Any time you’re building an application that utilizes AWS APIs, you’ll need to set up your AWS credentials. AWS provides a built-in policy that allows broad access to the DynamoDB service. In a production environment, you’ll want to create a custom policy, with conditional statements, to limit access to a specific DynamoDB Table.

To set up your AWS credentials locally, run through these steps.

  1. Create an AWS IAM User
  2. Assign the DynamoDB Full Access policy
  3. Create an Access Key and Secret Key
  4. Create your AWS credentials file, under $HOME/.aws/credentials
  5. Use the sample snippet below as the file structure
[default]

aws_access_key_id=xxxxxxxxx

aws_secret_access_key=xxxxxxxx

Inside your Rust main() function, use the following line to create an SDK configuration and load the credentials.

let sdk_config = aws_config::from_env().load().await;

2. Create DynamoDB Table in Rust

Now that we have our Rust project and AWS credentials set up, we can start calling APIs against the DynamoDB service.

In order to write code against Amazon DynamoDB, we need to have a table. Oftentimes, you’ll end up using an infrastructure-as-code (IaC) tool to provision DynamoDB tables. AWS CloudFormation and Terraform are common IaC tools, used for this purpose. However, you can programmatically create one using the AWS SDK for Rust. Let’s start by taking a look at how to accomplish this.

Inside your main function, insert the following lines of code.

let ddb_client = ddb::Client::new(&sdk_config);



use aws_sdk_dynamodb as ddb;

use ddb::types::{KeySchemaElement, AttributeDefinition, AttributeValue};



let key_hash = KeySchemaElement::builder()

    .attribute_name("category")

    .key_type(ddb::types::KeyType::Hash)

    .build().unwrap();

let key_range = KeySchemaElement::builder()

    .attribute_name("name")

    .key_type(ddb::types::KeyType::Range)

    .build().unwrap();

First of all, we create a DynamoDB client, using the SDK configuration that we loaded from default options before.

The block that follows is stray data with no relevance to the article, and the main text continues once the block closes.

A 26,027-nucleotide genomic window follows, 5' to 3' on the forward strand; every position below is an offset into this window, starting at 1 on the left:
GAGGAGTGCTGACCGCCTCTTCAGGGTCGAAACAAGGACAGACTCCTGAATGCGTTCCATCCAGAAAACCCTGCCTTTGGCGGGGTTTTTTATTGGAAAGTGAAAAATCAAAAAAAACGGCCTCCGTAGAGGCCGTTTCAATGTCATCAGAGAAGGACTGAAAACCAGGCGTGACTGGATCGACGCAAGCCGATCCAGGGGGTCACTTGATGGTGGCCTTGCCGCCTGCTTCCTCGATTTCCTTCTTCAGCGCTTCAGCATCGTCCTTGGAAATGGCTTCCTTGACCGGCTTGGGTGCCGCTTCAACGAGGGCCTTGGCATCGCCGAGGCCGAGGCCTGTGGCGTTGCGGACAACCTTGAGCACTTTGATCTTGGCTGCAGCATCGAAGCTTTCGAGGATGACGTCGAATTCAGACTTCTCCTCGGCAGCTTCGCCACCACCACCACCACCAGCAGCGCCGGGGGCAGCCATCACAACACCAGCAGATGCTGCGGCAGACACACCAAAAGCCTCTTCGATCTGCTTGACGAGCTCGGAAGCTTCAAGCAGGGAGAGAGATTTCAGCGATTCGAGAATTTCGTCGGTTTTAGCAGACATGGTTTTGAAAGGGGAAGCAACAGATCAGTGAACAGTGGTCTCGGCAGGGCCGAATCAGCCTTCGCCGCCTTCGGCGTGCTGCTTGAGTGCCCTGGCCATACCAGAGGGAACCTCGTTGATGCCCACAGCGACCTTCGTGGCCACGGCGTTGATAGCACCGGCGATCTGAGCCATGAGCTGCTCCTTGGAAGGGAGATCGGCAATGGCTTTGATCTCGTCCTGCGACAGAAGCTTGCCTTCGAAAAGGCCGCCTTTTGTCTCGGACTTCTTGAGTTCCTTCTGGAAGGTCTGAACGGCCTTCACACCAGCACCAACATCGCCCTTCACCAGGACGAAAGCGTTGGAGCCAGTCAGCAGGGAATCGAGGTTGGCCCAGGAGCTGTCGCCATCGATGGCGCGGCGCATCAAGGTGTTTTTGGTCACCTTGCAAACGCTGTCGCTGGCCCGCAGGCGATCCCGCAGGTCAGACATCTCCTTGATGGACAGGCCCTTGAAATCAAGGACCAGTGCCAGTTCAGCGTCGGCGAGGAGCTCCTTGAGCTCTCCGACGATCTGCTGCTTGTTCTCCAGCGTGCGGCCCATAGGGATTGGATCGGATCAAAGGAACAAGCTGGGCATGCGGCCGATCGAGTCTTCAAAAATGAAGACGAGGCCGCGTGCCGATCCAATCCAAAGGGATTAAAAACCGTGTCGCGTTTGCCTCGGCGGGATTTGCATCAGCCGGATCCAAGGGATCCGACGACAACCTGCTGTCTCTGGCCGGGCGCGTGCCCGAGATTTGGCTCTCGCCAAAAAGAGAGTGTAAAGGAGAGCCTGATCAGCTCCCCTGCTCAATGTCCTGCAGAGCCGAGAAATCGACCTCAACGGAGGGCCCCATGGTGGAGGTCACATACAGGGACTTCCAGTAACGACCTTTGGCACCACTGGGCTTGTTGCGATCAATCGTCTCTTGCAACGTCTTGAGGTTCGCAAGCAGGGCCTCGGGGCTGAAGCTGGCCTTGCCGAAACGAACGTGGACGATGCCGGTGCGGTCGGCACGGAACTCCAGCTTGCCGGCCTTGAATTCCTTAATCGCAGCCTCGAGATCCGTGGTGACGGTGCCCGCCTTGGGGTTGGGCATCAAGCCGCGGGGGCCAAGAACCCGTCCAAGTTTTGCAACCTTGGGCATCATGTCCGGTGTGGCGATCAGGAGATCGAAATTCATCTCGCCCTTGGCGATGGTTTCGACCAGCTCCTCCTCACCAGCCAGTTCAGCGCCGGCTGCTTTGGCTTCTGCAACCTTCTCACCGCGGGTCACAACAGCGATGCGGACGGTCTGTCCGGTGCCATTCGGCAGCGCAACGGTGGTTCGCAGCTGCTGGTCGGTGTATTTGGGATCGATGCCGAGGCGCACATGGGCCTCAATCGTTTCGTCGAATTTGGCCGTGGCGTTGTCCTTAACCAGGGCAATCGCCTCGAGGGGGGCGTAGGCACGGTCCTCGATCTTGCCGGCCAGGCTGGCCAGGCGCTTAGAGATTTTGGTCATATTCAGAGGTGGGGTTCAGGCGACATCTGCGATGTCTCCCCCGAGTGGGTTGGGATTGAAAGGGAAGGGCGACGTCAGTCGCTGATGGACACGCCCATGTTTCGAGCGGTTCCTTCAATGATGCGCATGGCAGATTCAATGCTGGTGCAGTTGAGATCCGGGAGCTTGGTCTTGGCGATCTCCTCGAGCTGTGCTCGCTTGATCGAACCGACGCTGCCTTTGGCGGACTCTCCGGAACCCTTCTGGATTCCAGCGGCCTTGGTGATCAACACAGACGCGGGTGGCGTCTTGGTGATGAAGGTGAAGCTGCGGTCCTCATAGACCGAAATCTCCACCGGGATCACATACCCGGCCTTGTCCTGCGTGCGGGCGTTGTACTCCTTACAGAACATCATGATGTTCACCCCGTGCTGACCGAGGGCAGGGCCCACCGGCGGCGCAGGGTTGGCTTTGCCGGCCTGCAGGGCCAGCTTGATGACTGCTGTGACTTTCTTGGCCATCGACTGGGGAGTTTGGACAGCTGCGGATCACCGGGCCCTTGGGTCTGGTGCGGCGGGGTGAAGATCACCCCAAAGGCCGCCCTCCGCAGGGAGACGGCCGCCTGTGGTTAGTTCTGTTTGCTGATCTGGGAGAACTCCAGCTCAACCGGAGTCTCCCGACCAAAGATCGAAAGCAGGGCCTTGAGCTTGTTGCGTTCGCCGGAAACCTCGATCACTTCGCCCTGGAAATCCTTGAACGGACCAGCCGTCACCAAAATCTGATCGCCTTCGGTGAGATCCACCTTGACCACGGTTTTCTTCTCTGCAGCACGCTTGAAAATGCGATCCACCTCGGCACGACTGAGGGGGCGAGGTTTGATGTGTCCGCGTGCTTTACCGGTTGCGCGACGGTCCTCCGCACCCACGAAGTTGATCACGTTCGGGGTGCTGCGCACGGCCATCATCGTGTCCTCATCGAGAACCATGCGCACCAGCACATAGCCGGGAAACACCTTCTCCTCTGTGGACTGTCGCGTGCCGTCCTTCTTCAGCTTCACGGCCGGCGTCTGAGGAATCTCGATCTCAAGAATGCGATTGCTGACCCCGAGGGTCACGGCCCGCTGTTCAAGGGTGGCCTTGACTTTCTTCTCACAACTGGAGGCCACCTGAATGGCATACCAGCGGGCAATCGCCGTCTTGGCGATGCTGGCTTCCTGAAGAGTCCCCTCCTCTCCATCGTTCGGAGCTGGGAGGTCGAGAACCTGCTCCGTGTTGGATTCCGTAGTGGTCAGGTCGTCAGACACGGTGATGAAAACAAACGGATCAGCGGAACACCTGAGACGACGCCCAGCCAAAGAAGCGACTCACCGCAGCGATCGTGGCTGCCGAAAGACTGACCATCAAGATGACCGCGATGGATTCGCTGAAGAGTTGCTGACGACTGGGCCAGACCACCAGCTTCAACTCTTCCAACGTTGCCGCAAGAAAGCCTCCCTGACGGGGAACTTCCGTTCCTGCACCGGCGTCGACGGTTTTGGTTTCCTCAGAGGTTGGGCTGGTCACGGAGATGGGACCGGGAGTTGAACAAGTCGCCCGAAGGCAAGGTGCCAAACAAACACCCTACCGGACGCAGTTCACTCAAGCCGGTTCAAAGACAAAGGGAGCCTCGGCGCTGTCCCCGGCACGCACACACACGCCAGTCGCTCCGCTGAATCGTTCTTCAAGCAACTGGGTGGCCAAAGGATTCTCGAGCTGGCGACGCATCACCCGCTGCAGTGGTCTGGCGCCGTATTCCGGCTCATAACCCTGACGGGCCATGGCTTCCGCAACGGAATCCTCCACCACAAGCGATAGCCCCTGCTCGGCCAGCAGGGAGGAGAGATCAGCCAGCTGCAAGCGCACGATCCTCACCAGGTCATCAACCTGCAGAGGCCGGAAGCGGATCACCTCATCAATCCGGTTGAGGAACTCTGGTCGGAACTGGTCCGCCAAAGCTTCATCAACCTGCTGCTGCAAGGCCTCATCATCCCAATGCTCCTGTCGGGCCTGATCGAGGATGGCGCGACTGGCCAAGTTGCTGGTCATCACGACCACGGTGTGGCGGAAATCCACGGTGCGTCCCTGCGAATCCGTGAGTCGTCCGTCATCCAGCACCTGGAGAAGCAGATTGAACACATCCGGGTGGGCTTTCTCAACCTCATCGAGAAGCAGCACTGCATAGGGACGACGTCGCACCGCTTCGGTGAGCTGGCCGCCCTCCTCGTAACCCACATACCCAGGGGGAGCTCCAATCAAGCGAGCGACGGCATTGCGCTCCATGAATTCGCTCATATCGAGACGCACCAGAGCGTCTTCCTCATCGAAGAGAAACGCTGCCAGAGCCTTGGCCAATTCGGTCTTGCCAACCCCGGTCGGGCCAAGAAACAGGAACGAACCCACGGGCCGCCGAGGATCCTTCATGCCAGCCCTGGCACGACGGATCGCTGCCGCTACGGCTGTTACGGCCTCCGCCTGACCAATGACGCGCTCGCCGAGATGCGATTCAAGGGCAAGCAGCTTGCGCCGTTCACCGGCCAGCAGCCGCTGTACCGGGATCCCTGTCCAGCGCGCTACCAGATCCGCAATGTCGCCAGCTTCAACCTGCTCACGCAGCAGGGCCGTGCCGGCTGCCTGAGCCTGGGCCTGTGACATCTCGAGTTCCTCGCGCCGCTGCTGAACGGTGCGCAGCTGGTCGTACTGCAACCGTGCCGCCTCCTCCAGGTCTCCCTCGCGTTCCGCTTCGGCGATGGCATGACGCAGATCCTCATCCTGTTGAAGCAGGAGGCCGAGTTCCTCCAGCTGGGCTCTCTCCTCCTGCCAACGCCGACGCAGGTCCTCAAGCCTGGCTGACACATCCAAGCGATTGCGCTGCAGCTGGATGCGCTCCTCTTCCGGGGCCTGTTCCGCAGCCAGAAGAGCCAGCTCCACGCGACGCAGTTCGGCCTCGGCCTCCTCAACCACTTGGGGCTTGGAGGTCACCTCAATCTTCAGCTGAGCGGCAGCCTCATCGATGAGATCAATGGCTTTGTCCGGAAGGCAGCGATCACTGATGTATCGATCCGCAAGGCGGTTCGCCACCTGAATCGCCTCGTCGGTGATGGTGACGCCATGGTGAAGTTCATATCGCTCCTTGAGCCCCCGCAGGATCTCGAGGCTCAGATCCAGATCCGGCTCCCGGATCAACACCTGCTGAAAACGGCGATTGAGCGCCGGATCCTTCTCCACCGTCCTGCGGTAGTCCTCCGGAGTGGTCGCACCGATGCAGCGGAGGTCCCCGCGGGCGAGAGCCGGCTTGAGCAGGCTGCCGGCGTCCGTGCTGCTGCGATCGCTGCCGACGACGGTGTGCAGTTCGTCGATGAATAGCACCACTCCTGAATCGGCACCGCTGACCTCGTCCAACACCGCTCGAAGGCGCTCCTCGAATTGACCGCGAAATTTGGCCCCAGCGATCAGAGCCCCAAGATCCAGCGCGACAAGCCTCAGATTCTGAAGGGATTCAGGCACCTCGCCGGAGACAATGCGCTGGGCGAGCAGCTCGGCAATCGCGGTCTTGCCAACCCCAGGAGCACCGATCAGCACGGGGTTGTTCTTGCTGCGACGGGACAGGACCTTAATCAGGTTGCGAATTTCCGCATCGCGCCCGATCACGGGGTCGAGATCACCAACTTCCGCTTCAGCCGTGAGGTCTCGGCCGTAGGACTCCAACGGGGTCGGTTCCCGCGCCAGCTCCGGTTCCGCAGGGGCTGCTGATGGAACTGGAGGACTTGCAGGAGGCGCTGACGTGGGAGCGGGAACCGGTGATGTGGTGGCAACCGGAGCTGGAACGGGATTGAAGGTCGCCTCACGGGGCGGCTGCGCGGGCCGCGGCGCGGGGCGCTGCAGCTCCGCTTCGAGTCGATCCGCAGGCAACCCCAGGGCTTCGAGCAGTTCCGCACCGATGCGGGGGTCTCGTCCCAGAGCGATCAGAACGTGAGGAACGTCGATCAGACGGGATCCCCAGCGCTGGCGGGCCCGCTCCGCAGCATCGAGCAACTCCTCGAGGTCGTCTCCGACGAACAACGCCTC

Next, we prepare to build out our DynamoDB table schema. As you may know, DynamoDB tables can have a hash (partition) key and range (sort) key. The Rust KeySchemaElement type allows you to define the name of the document attribute, and the type of key that it represents (hash or range). We will create two of these, one for the hash key and one for the range key. Since the KeySchemaElement type uses the builder pattern, we must call the build() function and then unwrap() the final result.

Add the following code to your main function, after the previous section, and then we’ll describe what it’s doing.

let attr_hash = AttributeDefinition::builder()

    .attribute_name("category")

    .attribute_type(ddb::types::ScalarAttributeType::S)

    .build().unwrap();

let attr_range = AttributeDefinition::builder()

    .attribute_name("name")

    .attribute_type(ddb::types::ScalarAttributeType::S)

    .build().unwrap();

The AttributeDefinition type determines which data type the hash key and range key will use. There are several different data types supported by DynamoDB for attribute keys, including String (S), Number (N), and Binary (B). In our example, the product category and name attributes will both be string values.

After defining the KeySchemaElement and AttributeDefinition types, you can finally build the table creation request, send it, and retrieve the result.

let create_result = ddb_client.create_table()

    .table_name("trevor-products")

    .key_schema(key_hash)

    .key_schema(key_range)

    .attribute_definitions(attr_hash)

    .attribute_definitions(attr_range)

    .billing_mode(ddb::types::BillingMode::PayPerRequest)

    .send().await;

The DynamoDB client object has a variety of methods, including the create_table() method, which returns a “request builder.” The request builder in turn has a variety of methods that allow you to configure the request, before you actually send it to the DynamoDB API.

As you can see, we are building the API call before we actually invoke it with the send() function. Once we call send(), a Rust future is returned, which must be awaited.

3. Write DynamoDB Item with Rust

Once your DynamoDB table has been created, you can start writing documents into it. Let’s break down the following code snippet, to understand what’s happening.

let put_result = ddb_client.put_item()